When two people’s needs are in direct conflict, and negotiation that will completely satisfy both individuals is difficult to achieve. Instead, you can look for a compromise that you both can live with, at least for a period of time. Here are some examples of compromise:
- Some of what I need with some of what you need
- If you do X for me, I’ll do Y for you.
- My way when I do it, your way when you do it.
- My way this time, your way next time.
- We’ll try my way this time; and if you don’t like it, you get to choose next time.
Although compromise can spontaneously result from your discussion, you will sometimes need a brainstorming session to come up with one. Brainstorming a relationship compromise involves four steps:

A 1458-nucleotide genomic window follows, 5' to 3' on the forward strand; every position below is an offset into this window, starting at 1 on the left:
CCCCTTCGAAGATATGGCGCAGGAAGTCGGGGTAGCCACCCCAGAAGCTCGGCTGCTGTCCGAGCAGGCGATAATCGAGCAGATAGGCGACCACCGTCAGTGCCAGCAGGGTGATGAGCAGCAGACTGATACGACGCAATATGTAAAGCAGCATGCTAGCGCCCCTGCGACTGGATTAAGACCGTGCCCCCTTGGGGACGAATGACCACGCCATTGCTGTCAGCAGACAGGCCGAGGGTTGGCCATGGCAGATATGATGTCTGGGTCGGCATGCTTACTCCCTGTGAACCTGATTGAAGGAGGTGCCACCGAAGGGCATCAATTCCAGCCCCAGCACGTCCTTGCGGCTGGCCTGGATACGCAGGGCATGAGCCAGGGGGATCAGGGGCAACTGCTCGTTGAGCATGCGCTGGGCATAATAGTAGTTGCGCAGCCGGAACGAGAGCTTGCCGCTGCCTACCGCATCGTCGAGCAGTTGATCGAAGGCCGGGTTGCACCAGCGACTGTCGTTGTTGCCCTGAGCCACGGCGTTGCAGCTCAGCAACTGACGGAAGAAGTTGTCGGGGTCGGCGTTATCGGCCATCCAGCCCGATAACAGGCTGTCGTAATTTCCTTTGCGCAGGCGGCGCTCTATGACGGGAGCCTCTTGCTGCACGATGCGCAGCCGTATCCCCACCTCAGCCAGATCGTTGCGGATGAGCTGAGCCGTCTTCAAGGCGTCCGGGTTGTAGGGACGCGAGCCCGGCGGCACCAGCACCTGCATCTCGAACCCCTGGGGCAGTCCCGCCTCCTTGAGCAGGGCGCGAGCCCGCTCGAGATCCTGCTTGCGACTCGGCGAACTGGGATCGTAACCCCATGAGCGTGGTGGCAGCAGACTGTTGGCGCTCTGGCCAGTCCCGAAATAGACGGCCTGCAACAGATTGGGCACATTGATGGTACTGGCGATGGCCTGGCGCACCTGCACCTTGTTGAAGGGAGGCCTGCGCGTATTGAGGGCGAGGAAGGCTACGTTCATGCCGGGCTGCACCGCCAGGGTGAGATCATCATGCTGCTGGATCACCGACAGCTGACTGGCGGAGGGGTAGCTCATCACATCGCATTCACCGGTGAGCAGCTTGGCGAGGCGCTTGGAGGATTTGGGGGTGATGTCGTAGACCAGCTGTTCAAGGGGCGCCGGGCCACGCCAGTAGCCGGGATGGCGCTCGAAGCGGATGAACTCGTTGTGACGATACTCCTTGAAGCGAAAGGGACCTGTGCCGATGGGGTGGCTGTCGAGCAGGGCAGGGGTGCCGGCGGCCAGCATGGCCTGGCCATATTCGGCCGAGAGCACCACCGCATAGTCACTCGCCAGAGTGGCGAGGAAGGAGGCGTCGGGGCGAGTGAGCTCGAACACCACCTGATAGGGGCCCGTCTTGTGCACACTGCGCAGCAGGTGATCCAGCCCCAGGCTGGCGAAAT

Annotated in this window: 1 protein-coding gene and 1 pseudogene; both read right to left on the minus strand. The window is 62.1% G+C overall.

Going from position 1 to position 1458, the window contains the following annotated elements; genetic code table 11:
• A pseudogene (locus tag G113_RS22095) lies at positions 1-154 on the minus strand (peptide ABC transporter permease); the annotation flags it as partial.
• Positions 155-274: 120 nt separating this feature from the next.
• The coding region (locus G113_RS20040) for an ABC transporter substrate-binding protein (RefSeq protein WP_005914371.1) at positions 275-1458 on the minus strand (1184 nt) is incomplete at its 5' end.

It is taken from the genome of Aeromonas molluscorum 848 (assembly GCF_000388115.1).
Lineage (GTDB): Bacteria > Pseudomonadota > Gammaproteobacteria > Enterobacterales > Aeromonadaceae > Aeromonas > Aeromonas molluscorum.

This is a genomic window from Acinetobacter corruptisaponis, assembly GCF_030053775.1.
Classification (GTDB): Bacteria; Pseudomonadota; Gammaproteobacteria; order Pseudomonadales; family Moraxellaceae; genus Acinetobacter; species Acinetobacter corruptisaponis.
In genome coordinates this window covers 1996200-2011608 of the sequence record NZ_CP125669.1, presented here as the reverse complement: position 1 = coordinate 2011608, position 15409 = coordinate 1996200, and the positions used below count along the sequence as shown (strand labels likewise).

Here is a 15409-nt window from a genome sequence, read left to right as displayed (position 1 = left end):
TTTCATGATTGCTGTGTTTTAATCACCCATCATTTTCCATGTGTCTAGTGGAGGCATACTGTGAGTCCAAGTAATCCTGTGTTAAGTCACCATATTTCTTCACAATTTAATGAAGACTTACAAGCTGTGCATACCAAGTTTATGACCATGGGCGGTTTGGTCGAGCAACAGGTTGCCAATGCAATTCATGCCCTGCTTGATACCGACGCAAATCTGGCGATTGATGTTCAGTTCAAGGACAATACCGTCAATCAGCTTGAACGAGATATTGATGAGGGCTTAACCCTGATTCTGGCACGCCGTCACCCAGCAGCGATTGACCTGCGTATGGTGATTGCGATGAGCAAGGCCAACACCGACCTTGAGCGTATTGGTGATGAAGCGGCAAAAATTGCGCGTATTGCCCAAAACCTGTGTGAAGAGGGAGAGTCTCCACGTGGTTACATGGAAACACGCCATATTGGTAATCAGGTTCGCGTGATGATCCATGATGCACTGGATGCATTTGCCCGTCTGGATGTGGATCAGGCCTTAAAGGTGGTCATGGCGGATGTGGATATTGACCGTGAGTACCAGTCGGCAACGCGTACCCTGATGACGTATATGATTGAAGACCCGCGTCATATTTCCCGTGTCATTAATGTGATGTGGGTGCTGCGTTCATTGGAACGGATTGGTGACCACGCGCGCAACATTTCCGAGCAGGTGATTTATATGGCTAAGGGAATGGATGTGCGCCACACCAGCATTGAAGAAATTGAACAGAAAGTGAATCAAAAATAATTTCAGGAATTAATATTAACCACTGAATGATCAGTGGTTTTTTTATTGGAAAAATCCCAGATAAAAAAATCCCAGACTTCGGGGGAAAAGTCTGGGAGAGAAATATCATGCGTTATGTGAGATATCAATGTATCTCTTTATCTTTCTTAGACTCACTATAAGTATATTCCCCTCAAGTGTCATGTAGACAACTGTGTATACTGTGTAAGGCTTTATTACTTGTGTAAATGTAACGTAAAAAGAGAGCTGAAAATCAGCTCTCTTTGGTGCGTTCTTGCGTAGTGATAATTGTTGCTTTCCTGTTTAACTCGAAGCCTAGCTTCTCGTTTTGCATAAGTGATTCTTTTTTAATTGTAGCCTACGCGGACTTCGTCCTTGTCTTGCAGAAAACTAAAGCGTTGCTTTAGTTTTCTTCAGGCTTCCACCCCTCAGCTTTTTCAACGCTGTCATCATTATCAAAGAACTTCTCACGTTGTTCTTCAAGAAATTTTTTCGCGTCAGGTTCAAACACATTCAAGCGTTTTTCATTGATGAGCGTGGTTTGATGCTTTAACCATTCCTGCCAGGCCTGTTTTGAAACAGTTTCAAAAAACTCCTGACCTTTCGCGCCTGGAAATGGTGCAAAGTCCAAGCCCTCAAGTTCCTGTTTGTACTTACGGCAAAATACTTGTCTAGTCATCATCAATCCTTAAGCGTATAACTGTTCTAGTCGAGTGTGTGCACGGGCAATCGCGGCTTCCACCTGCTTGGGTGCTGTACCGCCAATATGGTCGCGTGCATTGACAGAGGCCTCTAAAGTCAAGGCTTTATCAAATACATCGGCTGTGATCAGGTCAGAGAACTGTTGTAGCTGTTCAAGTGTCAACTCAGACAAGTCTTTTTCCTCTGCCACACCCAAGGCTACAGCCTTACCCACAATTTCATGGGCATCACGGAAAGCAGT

- List all the alternative solutions you can think of. Let your creative juices flow while generating as many solutions to the problem is possible. Don’t judge any of the options at this stage of brainstorming. Just list as many possible solutions as you can, even if some are silly.
- Eliminate the solutions that are not mutually acceptable.
- Identify a relationship compromise that you can both live with.
- Agree to evaluate the relationship compromise after a period of time. If you aren’t both adequately satisfied at this time, you can renegotiate. If your compromise seems to have sufficiently resolved the conflict, celebrate your effectiveness in working together.
An alternative method to reaching a relationship compromise involves having others counter your proposal. If you find the counter proposal to be unacceptable, make sure that you understand the other’s thoughts, feelings, and needs regarding the problem situation, and think of yet another proposal. Continue until a mutually acceptable proposal is found. A helpful question to ask if you’re both having difficulty arriving at a relationship compromise is, “What do you need from me to feel okay about doing this my way?” The answer to this question may serve as the basis for a workable compromise.